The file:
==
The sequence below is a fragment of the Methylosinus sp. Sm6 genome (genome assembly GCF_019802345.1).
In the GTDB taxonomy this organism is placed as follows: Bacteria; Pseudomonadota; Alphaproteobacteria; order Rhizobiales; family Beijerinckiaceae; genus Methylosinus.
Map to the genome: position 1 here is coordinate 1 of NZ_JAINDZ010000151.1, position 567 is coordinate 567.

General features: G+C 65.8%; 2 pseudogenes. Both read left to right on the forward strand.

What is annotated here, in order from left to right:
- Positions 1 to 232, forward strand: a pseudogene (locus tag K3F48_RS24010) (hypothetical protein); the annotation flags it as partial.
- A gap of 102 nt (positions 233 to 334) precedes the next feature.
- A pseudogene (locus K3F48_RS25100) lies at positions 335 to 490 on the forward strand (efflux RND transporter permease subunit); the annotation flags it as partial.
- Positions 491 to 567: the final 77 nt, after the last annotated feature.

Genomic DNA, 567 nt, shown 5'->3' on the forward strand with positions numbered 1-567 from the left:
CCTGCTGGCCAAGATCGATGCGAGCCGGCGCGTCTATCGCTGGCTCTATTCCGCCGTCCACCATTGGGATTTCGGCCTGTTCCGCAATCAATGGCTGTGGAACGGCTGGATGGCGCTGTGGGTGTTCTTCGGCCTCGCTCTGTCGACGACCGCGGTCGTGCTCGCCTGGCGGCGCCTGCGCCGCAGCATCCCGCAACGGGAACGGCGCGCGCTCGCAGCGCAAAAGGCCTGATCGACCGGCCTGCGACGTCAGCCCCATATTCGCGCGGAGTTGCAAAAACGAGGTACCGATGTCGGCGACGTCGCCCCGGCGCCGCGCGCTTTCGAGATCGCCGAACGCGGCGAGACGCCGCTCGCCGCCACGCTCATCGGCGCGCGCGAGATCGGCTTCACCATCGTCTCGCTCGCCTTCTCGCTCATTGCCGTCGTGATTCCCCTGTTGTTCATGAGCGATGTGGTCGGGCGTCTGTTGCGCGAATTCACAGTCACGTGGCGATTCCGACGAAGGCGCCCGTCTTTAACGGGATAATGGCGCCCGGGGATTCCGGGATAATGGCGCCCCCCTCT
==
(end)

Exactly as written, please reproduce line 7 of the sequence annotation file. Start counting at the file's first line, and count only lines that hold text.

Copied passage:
- A gap of 102 nt (positions 233 to 334) precedes the next feature.